German soccer clubs who play and train in key foreign markets can expect a bonus of up to 500,000 euros ($678,000), the German football league reportedly said.
Go for launch -- Bundesliga clubs are set to play and train more often abroad
Die Welt daily, in a report made available ahead of publication on Thursday, Oct. 9, said the Deutsche Fussball Liga (DFL) aims to raise its income from television rights sold abroad from 20 million euros per year to 35 million euros over the next three years.
The DFL's goal was to claw back lost ground and rake in a foreign income comparable to the Spanish and the Italian leagues, which earn around 60 million euros per year, DFL official Christian Seifert was quoted as saying.
The English Premier League is by far the most profitable competition in Europe with around 300 million euros generated each year outside England.
Key foreign markets include Asia, where Bundesliga champions Bayern Munich played after finishing the season 2007-2008, and the Middle East, which is a growing destination for winter-break training camps of clubs.
Die Welt said the DFL had set aside 2 million euros for bonus payments and that clubs playing or training abroad would work closely with the DFL.
UEFA head criticizes foreign ownership
UEFA President Michel Platini says foreign ownership should be regulated
The decision by German soccer officials to spread the good word about the Bundesliga comes amid criticism by European soccer chief Michel Platini of the high rates of foreign ownership of some of Europe's largest clubs.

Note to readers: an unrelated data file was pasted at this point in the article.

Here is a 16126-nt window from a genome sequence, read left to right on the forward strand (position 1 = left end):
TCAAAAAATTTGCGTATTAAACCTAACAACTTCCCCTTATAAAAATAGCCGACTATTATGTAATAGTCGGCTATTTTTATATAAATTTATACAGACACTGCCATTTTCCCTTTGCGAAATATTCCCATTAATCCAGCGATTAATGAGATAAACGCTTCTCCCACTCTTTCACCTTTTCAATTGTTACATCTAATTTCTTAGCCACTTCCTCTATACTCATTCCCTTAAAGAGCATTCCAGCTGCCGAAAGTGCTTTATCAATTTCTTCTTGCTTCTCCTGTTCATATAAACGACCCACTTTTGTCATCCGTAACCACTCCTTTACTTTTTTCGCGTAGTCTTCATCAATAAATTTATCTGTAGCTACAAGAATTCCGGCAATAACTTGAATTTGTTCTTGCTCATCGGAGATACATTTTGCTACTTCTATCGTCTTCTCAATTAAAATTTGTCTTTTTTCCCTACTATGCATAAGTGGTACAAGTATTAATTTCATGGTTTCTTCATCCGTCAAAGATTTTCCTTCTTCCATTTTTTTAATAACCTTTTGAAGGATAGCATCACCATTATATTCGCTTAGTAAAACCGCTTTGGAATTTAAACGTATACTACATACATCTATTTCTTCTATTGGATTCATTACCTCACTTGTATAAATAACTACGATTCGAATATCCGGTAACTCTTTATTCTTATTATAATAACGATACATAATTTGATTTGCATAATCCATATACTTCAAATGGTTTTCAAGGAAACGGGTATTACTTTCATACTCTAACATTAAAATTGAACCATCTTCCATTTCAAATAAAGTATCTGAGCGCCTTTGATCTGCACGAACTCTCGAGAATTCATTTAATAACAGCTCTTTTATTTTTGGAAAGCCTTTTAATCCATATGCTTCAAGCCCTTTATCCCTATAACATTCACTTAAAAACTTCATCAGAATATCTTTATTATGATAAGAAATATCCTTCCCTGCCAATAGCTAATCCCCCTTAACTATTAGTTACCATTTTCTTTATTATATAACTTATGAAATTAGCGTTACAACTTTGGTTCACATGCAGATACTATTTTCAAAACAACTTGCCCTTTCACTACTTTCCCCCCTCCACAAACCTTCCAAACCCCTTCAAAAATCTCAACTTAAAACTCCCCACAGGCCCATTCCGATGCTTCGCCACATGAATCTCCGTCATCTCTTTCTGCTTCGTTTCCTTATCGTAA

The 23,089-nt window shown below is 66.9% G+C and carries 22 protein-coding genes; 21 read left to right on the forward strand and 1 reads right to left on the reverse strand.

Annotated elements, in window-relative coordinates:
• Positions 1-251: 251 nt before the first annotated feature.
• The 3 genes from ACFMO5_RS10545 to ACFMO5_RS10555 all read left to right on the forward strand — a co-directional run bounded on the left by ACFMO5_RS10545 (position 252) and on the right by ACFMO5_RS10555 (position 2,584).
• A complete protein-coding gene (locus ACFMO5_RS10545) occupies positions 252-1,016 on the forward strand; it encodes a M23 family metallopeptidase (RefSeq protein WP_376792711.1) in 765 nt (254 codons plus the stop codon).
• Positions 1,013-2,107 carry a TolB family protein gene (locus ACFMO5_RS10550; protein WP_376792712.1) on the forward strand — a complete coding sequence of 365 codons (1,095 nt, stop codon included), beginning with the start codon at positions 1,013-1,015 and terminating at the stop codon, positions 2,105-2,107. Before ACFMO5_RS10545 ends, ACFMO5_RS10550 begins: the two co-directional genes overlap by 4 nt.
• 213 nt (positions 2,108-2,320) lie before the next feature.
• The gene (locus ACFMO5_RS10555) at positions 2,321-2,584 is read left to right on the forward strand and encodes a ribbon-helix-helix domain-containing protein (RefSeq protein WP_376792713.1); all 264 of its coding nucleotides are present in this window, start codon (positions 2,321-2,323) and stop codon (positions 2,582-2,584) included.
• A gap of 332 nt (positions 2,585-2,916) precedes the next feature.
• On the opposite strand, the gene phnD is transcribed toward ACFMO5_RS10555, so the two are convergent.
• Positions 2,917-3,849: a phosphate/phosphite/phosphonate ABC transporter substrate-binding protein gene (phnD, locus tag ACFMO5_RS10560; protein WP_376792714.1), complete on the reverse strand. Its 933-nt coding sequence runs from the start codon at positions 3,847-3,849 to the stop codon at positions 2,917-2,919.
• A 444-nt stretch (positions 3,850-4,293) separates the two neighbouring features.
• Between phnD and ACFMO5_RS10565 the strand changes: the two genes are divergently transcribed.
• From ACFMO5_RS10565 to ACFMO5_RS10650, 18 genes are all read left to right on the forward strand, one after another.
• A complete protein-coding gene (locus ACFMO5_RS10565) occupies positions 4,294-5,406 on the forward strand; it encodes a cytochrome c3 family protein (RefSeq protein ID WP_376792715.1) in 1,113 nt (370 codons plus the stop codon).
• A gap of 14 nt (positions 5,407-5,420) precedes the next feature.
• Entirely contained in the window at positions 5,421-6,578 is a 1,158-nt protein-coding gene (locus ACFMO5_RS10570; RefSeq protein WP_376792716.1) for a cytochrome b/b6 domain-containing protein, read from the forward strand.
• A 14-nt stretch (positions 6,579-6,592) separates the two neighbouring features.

He said a soccer club's identity was firmly connected not only to its location and fans, but also to its owners and players, and that if neither of the latter exhibited any resemblance to either of the former, then that was a recipe for the loss of soccer individuality and uniqueness.
"Do you want in Liverpool an Arab sheikh as president with one Brazilian coach and nine or 11 African players?
"Where is Liverpool in that? We have to make some rules.
"What is football? Football is a game and this game has become popular because of the identity. You have to have identity. That is where football's popularity lies."
Platini, a former French national team midfield magician, said he would investigate the possibility of regulating foreign ownership of clubs across Europe, but admitted that varying European national constitutions would be a substantial hurdle to overcome in that quest.
Football debt to be examined
Playing rosters are pushing English clubs into record levels of debt
A top UEFA official said Wednesday that the financial requirements model used for teams in the German and Swiss national leagues was viable for use as the basis for a Europe-wide system to regulate club debt.
David Taylor, UEFA general secretary, told a conference in London that the European soccer body would launch talks next week on potential changes to the way clubs are licensed with the aim of reviewing how they run their finances.
Several clubs, notably from England, dominate European competitions, believed possible because of the exorbitant debts they all shoulder.
"We cannot let things stay as they are," Taylor said. "In some countries like Germany and Switzerland, stronger requirements are put on clubs in terms of bank guarantees and having no negative equity. These are the models we have to look at."
On Tuesday, the chairman of England's Football Association, Lord David Triesman, put the combined debt of English clubs at around 3 billion pounds.
He warned of "very tangible dangers" to large clubs such as Liverpool, Manchester United and Chelsea in the current uncertain financial times.